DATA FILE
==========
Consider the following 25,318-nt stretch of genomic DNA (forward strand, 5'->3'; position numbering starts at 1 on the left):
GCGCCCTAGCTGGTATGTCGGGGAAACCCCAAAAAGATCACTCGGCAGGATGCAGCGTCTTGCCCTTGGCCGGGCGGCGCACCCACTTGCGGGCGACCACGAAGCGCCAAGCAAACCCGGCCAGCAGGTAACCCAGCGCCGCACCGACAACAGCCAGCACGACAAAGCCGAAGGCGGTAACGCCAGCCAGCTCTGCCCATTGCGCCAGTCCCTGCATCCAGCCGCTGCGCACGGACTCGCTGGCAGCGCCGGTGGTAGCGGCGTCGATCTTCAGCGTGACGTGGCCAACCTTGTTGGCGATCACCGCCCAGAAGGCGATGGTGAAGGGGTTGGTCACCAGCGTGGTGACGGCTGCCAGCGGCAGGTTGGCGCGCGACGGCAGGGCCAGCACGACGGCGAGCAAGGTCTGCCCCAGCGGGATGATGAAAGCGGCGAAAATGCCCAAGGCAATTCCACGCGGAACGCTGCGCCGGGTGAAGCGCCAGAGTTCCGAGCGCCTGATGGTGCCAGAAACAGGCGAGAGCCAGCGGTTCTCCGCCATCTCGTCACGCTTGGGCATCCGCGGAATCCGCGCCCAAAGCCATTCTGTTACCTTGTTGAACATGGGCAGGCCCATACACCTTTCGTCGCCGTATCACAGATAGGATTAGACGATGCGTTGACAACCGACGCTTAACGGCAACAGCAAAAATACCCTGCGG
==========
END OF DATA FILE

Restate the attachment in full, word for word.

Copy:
Consider the following 25,318-nt stretch of genomic DNA (forward strand, 5'->3'; position numbering starts at 1 on the left):
GCGCCCTAGCTGGTATGTCGGGGAAACCCCAAAAAGATCACTCGGCAGGATGCAGCGTCTTGCCCTTGGCCGGGCGGCGCACCCACTTGCGGGCGACCACGAAGCGCCAAGCAAACCCGGCCAGCAGGTAACCCAGCGCCGCACCGACAACAGCCAGCACGACAAAGCCGAAGGCGGTAACGCCAGCCAGCTCTGCCCATTGCGCCAGTCCCTGCATCCAGCCGCTGCGCACGGACTCGCTGGCAGCGCCGGTGGTAGCGGCGTCGATCTTCAGCGTGACGTGGCCAACCTTGTTGGCGATCACCGCCCAGAAGGCGATGGTGAAGGGGTTGGTCACCAGCGTGGTGACGGCTGCCAGCGGCAGGTTGGCGCGCGACGGCAGGGCCAGCACGACGGCGAGCAAGGTCTGCCCCAGCGGGATGATGAAAGCGGCGAAAATGCCCAAGGCAATTCCACGCGGAACGCTGCGCCGGGTGAAGCGCCAGAGTTCCGAGCGCCTGATGGTGCCAGAAACAGGCGAGAGCCAGCGGTTCTCCGCCATCTCGTCACGCTTGGGCATCCGCGGAATCCGCGCCCAAAGCCATTCTGTTACCTTGTTGAACATGGGCAGGCCCATACACCTTTCGTCGCCGTATCACAGATAGGATTAGACGATGCGTTGACAACCGACGCTTAACGGCAACAGCAAAAATACCCTGCGG